Get Rich Slowly

My financial philosophy: The core tenets of Get Rich Slowly

As I resume writing at Get Rich Slowly, one of my goals is to share a unified theory of money. This is a big change from when I started the site in April 2006.

You see, 11-1/2 years ago, I didn’t have a coherent financial philosophy. Not even close. Because of this, I was deep in debt and struggling to make ends meet on an average American income. I was lost in the woods. The only thing I knew was that all of the books I read seemed to say the same thing: “There’s no reliable way to get rich quickly; however, there’s a time-tested path to get rich slowly.” That’s why I started this website.

Back then, I was fishing around for anything that would work. I’d try any tip or technique that sounded plausible — and even some that didn’t. Here are a few examples:

Over the years, as I read and wrote more about money, I began to see other patterns similar to “get rich slowly”. Gradually, I adopted a series of rules (or “tenets”) that I believed could help me — and others — live a more prosperous life. I developed a rough financial philosophy, one that became more streamlined as the years went by.

The Fundamental Tenets of Get Rich Slowly

Although my tenets have shifted slightly over the past decade, they’re still remarkably close to what they were when I first published them on this blog back in 2008 and 2009.

Here are the current core tenets of my financial philosophy (with links to my Money Boss website):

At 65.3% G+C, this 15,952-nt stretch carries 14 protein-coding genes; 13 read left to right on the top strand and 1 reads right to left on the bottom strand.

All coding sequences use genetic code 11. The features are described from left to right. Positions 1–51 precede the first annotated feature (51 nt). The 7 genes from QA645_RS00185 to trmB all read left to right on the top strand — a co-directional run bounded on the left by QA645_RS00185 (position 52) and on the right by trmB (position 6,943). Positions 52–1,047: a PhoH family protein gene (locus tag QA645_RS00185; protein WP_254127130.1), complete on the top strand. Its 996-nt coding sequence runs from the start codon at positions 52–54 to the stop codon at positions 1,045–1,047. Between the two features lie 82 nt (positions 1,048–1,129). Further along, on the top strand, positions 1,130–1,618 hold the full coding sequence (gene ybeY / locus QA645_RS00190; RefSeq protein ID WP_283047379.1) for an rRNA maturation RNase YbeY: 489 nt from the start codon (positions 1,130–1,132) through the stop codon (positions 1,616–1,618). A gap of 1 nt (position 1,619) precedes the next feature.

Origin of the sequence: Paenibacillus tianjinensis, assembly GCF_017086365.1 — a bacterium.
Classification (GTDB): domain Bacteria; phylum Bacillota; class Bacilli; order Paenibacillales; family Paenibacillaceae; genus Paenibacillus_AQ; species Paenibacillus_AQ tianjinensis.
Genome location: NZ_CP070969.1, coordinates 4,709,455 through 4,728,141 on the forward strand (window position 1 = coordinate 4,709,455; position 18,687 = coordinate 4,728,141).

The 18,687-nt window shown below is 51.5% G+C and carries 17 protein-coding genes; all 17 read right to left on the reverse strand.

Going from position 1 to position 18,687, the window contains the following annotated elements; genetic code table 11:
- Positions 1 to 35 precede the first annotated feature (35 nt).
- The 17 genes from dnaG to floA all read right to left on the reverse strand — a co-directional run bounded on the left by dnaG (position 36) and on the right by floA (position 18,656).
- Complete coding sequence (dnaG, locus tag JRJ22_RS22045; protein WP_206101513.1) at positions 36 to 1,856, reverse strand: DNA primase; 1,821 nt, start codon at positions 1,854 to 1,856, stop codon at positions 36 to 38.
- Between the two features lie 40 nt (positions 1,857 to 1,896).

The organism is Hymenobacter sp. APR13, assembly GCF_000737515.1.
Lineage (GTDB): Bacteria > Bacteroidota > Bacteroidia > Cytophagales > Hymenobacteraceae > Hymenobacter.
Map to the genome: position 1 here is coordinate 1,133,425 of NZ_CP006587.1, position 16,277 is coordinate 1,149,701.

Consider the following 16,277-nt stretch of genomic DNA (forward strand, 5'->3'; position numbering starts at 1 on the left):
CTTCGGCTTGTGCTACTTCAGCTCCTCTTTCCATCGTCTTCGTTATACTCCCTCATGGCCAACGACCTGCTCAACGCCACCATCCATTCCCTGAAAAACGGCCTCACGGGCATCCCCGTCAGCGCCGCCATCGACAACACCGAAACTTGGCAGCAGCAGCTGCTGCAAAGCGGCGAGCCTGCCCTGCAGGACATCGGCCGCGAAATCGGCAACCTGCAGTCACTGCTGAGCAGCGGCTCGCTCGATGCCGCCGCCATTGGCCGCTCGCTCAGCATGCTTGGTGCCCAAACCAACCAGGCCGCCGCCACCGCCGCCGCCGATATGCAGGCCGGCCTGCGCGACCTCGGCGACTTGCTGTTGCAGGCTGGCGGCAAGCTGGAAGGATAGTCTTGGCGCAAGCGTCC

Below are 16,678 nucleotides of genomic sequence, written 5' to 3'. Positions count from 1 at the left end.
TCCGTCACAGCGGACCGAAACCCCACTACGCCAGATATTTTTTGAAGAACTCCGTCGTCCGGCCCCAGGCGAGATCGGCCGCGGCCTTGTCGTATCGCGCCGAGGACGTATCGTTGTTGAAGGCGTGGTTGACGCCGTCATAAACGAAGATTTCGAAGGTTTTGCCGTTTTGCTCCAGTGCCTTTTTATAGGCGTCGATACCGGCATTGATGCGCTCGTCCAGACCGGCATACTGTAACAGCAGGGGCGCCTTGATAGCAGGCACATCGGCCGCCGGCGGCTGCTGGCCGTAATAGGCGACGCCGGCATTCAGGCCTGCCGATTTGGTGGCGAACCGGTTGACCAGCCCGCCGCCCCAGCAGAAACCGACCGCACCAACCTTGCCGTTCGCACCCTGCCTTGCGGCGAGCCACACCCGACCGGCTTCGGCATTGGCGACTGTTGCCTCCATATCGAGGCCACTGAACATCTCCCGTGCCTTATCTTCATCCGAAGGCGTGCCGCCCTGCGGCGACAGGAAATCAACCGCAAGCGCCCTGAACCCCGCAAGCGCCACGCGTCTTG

Please note that these are not fixed in stone. My financial philosophy has evolved with time, and will continue to evolve as I learn and experience more with money.

Also, these are my rules and guidelines for building wealth. As you begin to manage your money more mindfully, you’ll develop your own financial tenets. Your experience may or may not match mine. Your tenets might be similar — but there might be some differences too.

The Biggest Change to My Financial Philosophy

There’s been one huge change to my financial philosophy over the past 11-1/2 years.

When I started this site, I firmly believed what I wrote at the start of this article: “There’s no reliable way to get rich quickly; however, there’s a time-tested path to get rich slowly.” Today, I realize I was wrong. There is a reliable way to get rich quickly — or at least moderately quickly. But it’s not easy.

Since I sold Get Rich Slowly, I’ve discovered the financial independence movement. (This is commonly called the FIRE — or FI/RE — movement. These letters stand for Financial Independence/Retire Early.) Financial independence (and early retirement) are all about achieving a high saving rate — through a combination of frugal living and high income — so that you’re able to quit work in years instead of decades. A great intro to the topic is Mr. Money Mustache’s article about the shockingly simple math behind early retirement.

Here’s the basic idea: The higher your saving rate, the sooner you can retire. If you save ten percent, as is commonly recommended by financial advisers and personal-finance books, it’ll take you roughly 50 years to stockpile enough to quit your job. If you save twenty percent, as recommended by aggressive advisers and money bloggers, it’ll take you about 35 years to accumulate enough to leave work. But if you can, say, save half your income, you can retire in less than 20 years.